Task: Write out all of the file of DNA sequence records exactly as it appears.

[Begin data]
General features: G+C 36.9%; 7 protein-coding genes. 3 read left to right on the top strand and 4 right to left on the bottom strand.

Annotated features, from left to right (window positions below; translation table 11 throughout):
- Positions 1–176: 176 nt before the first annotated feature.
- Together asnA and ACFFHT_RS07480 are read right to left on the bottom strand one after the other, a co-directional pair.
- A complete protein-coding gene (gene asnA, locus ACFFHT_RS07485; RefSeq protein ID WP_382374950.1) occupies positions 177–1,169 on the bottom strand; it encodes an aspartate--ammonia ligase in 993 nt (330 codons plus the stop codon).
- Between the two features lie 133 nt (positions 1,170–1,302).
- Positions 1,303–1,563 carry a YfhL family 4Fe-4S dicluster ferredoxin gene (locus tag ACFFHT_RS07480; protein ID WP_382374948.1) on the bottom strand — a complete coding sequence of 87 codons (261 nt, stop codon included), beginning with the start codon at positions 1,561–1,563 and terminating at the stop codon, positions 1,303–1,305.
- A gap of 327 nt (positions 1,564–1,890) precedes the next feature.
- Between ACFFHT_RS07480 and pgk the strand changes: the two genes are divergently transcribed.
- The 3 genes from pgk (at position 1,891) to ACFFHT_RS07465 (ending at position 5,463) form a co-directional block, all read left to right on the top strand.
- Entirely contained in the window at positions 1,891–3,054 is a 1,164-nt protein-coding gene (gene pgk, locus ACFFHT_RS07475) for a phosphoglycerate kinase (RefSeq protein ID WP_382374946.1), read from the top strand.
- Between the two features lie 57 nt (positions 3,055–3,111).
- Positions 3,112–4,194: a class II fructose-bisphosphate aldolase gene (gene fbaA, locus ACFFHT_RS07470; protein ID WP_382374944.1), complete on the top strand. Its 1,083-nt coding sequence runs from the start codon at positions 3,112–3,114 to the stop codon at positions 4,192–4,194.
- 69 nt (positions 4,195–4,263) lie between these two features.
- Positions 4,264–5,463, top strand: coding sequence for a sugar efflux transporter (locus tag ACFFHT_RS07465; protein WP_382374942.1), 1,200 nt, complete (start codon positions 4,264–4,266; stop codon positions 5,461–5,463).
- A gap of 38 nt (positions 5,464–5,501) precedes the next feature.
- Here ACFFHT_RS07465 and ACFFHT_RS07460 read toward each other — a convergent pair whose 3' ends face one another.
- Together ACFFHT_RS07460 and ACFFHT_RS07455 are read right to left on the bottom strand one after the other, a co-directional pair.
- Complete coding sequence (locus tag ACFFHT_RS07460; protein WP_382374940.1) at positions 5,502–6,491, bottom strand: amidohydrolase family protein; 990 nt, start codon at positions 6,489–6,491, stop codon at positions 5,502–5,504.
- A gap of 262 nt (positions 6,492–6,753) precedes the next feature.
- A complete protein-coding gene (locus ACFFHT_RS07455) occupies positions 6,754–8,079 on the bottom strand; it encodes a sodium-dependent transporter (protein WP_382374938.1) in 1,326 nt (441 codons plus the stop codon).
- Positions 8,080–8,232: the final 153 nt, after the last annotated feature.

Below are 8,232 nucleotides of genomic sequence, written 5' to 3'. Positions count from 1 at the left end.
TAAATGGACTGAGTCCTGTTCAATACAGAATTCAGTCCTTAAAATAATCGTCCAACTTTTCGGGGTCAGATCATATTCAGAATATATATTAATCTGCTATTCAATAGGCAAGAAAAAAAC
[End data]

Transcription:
General features: G+C 36.9%; 7 protein-coding genes. 3 read left to right on the top strand and 4 right to left on the bottom strand.

Annotated features, from left to right (window positions below; translation table 11 throughout):
- Positions 1–176: 176 nt before the first annotated feature.
- Together asnA and ACFFHT_RS07480 are read right to left on the bottom strand one after the other, a co-directional pair.
- A complete protein-coding gene (gene asnA, locus ACFFHT_RS07485; RefSeq protein ID WP_382374950.1) occupies positions 177–1,169 on the bottom strand; it encodes an aspartate--ammonia ligase in 993 nt (330 codons plus the stop codon).
- Between the two features lie 133 nt (positions 1,170–1,302).
- Positions 1,303–1,563 carry a YfhL family 4Fe-4S dicluster ferredoxin gene (locus tag ACFFHT_RS07480; protein ID WP_382374948.1) on the bottom strand — a complete coding sequence of 87 codons (261 nt, stop codon included), beginning with the start codon at positions 1,561–1,563 and terminating at the stop codon, positions 1,303–1,305.
- A gap of 327 nt (positions 1,564–1,890) precedes the next feature.
- Between ACFFHT_RS07480 and pgk the strand changes: the two genes are divergently transcribed.
- The 3 genes from pgk (at position 1,891) to ACFFHT_RS07465 (ending at position 5,463) form a co-directional block, all read left to right on the top strand.
- Entirely contained in the window at positions 1,891–3,054 is a 1,164-nt protein-coding gene (gene pgk, locus ACFFHT_RS07475) for a phosphoglycerate kinase (RefSeq protein ID WP_382374946.1), read from the top strand.
- Between the two features lie 57 nt (positions 3,055–3,111).
- Positions 3,112–4,194: a class II fructose-bisphosphate aldolase gene (gene fbaA, locus ACFFHT_RS07470; protein ID WP_382374944.1), complete on the top strand. Its 1,083-nt coding sequence runs from the start codon at positions 3,112–3,114 to the stop codon at positions 4,192–4,194.
- 69 nt (positions 4,195–4,263) lie between these two features.
- Positions 4,264–5,463, top strand: coding sequence for a sugar efflux transporter (locus tag ACFFHT_RS07465; protein WP_382374942.1), 1,200 nt, complete (start codon positions 4,264–4,266; stop codon positions 5,461–5,463).
- A gap of 38 nt (positions 5,464–5,501) precedes the next feature.
- Here ACFFHT_RS07465 and ACFFHT_RS07460 read toward each other — a convergent pair whose 3' ends face one another.
- Together ACFFHT_RS07460 and ACFFHT_RS07455 are read right to left on the bottom strand one after the other, a co-directional pair.
- Complete coding sequence (locus tag ACFFHT_RS07460; protein WP_382374940.1) at positions 5,502–6,491, bottom strand: amidohydrolase family protein; 990 nt, start codon at positions 6,489–6,491, stop codon at positions 5,502–5,504.
- A gap of 262 nt (positions 6,492–6,753) precedes the next feature.
- A complete protein-coding gene (locus ACFFHT_RS07455) occupies positions 6,754–8,079 on the bottom strand; it encodes a sodium-dependent transporter (protein WP_382374938.1) in 1,326 nt (441 codons plus the stop codon).
- Positions 8,080–8,232: the final 153 nt, after the last annotated feature.

Below are 8,232 nucleotides of genomic sequence, written 5' to 3'. Positions count from 1 at the left end.
TAAATGGACTGAGTCCTGTTCAATACAGAATTCAGTCCTTAAAATAATCGTCCAACTTTTCGGGGTCAGATCATATTCAGAATATATATTAATCTGCTATTCAATAGGCAAGAAAAAAAC